Today, Twitter started tweeting tweets at me saying stuff like, ‘The hygge backlash has begun’ and ‘Smug Danes’. Twitter does this sometimes, and I cannot help but look because, well, curiosity. And so I discovered that someone from Time Out has written an article called Hygge is a waste of London.
There is a love of the media darling, the ‘It thing’, the next big deal. So something gets built up, then expands out of proportion, then elevated further until it’s a shadow of its former self. A bit like an X Factor winner propelled into a media meat chopper. And then, with great aplomb, this big deal is dropped from such a great height that the size of the resulting splatter completely obscures the original sentiment or ambition. And this is what is happening to poor hygge.
Well, I’ve had enough.
It shouldn’t be me writing this post. I currently have a book to sell, called ScandiKitchen Fika & Hygge. And look, there’s the offensive little word right in the title. I know a lot about it because I come from the land of hygge. On the day I pitched my book, I was told to think about using a different word to hygge, because nobody in the UK would understand what it means. Little did we know that a year and a bit later, there would be 20-odd books on the shelves directing people in how to tidy their house and how to light their bedsits in the most efficient hygge fashion.
The problem is, hygge really isn’t about being smug under loads of blankets. It was never about death by a thousand candles or cosiness. Hygge also isn’t mindfulness. It won’t make you happy if you chase it, it won’t make you into a blond Scandinavian, and it certainly won’t make you suddenly rich or stylish. Hygge is nothing like it is being portrayed right now. This hygge train is charging ahead in the wrong direction – can we please stop?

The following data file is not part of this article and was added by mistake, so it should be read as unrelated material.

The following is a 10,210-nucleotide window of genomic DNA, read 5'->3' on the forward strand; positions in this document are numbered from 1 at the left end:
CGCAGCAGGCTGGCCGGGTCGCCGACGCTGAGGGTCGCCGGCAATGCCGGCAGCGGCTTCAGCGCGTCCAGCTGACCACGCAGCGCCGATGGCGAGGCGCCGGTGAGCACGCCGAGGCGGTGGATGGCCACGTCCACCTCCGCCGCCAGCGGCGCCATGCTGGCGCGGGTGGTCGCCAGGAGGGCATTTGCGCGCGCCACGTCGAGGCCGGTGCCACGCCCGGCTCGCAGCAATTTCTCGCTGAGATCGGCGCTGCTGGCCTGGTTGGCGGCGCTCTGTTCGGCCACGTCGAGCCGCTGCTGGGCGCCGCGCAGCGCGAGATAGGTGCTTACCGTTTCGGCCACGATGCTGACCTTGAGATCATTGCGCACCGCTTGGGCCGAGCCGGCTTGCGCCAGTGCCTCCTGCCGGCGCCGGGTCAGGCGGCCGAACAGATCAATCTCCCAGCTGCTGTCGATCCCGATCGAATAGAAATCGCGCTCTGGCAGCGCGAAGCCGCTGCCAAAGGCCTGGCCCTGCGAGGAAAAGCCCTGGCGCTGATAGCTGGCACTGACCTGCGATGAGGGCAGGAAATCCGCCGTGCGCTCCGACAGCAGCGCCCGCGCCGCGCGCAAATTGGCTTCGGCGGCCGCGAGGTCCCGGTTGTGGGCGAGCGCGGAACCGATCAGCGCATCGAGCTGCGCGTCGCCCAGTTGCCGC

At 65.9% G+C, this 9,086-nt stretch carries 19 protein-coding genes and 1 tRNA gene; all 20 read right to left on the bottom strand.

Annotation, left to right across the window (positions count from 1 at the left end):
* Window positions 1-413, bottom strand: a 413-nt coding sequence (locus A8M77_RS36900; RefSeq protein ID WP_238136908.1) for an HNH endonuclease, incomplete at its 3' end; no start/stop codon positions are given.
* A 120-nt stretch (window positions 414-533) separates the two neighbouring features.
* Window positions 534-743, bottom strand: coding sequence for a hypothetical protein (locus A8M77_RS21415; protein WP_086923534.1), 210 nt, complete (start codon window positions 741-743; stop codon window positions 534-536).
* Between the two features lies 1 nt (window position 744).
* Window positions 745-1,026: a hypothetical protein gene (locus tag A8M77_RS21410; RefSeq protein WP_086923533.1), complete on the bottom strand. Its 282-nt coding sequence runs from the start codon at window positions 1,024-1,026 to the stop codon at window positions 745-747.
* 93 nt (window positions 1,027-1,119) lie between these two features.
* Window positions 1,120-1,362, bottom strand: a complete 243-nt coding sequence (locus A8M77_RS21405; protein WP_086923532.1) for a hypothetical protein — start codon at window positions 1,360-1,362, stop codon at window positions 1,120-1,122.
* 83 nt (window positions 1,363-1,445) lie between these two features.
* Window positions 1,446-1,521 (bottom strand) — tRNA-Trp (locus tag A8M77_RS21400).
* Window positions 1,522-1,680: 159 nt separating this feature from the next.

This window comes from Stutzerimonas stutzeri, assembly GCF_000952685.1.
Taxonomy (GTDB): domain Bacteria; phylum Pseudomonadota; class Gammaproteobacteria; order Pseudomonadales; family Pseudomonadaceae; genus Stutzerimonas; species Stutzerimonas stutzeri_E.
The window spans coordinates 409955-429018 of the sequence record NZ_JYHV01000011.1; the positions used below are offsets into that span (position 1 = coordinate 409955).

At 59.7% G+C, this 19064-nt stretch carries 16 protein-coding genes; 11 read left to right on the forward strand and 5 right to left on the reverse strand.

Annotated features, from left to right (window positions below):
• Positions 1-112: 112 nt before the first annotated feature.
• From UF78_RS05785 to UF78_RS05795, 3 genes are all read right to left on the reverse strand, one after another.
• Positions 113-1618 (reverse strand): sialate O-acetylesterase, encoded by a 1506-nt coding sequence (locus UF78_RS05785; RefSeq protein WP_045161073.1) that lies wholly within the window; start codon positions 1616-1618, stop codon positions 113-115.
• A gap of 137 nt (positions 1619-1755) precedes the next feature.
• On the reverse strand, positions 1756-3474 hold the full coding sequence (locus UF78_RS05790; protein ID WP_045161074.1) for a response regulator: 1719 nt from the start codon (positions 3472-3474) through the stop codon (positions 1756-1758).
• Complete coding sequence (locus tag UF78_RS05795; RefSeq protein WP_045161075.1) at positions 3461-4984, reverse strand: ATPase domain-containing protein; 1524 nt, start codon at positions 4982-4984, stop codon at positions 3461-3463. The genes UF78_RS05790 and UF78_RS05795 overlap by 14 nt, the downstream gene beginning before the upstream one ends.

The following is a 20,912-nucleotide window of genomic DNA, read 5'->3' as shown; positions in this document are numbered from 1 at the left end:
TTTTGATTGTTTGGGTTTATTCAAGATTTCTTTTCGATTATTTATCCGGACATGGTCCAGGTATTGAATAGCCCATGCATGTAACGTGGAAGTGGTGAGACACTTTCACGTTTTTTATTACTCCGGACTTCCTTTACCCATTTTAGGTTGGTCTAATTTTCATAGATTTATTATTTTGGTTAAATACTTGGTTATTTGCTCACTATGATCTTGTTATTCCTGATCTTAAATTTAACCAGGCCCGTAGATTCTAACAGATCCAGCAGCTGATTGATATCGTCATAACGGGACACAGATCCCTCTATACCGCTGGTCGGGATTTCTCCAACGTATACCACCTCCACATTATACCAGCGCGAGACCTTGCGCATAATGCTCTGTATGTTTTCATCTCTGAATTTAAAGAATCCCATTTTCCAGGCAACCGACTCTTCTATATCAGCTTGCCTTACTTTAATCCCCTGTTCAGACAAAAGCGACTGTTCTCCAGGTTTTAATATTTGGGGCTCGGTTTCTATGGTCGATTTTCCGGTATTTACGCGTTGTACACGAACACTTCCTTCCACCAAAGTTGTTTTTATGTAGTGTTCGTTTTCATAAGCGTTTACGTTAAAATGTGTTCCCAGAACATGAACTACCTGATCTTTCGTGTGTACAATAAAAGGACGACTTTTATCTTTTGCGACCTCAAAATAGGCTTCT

Here are my thoughts about hygge (as detailed in my book. Did I mention I have a book out? Buy it. It’s about hygge. And bloody brilliant cakes.):
So, for the love of Thor and Freya, calm down and stop abusing our nice word. Stop attempting to create a new level of nonsense using a Danish concept that you can just throw away afterwards. Hygge is right here, inside you, where it has always been. You’ve been too London busy to feel it.
Do you know who is really good at hygge? Like, really good at it? The British. Down a nice pub, sitting down, talking around the table and taking time out. You’ve been doing hygge all along. And when you think about it like that, hygge suddenly makes sense. That is where it is and that is what it means, inside the space where you feel happy. If it isn’t the pub, it might be a café, your kitchen, a bedsit, a mansion or a tent in a field: hygge is always inside you. It’s holding hands, it’s walking along the South Bank with someone you’re falling in love with. It’s that last drink at Gordon’s Wine Bar on Villiers Street with your best mate. And yes, it can even be Netflix and chill. So stop chasing hygge through stress and unattainable ideals. Stop branding hygge.
Just feel hygge – it’s been there all along, and it’s definitely part of London, and part of you.
Photo by Roberto Trombetta via Flickr